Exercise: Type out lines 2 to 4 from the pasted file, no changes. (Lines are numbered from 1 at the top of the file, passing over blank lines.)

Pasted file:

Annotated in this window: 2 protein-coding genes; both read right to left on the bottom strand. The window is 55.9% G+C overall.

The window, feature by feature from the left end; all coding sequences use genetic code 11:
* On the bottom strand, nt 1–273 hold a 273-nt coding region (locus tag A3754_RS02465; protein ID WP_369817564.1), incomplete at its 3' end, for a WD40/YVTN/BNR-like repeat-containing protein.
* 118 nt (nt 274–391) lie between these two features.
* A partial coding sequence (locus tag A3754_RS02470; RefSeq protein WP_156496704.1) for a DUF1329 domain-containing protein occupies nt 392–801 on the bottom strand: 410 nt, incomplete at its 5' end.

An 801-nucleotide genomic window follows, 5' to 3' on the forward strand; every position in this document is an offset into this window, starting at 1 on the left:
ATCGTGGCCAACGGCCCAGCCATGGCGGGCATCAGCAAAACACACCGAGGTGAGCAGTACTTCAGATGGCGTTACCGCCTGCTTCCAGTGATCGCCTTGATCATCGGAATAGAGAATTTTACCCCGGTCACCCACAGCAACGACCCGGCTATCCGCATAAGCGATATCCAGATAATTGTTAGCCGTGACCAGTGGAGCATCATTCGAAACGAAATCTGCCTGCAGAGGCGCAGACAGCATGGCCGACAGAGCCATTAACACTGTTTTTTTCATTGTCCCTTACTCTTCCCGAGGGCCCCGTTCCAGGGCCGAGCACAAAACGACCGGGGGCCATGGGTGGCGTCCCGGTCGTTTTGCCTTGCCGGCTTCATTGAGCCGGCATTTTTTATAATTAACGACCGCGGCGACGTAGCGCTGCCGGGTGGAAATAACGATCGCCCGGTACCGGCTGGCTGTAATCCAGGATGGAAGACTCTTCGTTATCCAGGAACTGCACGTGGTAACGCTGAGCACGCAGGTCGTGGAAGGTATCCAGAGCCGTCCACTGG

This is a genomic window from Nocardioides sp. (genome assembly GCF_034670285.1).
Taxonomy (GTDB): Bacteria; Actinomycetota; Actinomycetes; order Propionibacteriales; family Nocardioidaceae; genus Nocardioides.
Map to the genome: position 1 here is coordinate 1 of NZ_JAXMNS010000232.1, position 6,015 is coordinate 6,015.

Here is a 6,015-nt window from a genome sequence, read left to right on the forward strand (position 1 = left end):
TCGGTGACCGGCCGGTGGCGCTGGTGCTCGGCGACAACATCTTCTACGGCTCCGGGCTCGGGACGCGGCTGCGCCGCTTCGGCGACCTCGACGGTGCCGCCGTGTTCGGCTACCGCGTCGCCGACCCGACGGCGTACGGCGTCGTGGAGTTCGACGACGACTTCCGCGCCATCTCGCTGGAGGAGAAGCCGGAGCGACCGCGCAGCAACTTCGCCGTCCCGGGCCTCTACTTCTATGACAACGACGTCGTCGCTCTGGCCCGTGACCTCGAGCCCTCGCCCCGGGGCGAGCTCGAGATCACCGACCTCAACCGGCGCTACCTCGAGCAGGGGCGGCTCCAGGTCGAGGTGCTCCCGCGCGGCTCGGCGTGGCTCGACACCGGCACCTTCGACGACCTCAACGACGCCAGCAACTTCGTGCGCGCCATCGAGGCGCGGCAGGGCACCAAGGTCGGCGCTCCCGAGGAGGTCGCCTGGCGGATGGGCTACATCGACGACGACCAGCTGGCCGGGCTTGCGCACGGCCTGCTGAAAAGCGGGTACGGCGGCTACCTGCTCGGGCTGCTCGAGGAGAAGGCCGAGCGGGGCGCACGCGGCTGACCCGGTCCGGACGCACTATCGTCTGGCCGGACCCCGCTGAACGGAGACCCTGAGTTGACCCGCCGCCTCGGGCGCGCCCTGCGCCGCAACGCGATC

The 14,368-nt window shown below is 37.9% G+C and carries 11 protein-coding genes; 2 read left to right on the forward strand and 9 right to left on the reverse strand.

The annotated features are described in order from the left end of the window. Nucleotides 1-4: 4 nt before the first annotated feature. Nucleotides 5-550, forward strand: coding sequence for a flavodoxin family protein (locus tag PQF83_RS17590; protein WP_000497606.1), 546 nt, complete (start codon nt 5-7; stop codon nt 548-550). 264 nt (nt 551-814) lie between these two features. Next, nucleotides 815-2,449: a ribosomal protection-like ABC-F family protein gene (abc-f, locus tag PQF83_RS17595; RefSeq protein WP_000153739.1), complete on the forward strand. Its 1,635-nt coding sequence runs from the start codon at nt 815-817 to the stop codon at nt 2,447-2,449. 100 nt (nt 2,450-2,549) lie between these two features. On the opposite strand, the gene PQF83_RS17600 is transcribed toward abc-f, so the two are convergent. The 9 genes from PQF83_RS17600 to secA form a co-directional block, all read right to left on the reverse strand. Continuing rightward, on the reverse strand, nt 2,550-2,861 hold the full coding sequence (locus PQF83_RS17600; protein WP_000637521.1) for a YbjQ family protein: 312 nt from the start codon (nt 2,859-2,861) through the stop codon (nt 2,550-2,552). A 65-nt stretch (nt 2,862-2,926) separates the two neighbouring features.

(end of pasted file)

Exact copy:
The window, feature by feature from the left end; all coding sequences use genetic code 11:
* On the bottom strand, nt 1–273 hold a 273-nt coding region (locus tag A3754_RS02465; protein ID WP_369817564.1), incomplete at its 3' end, for a WD40/YVTN/BNR-like repeat-containing protein.
* 118 nt (nt 274–391) lie between these two features.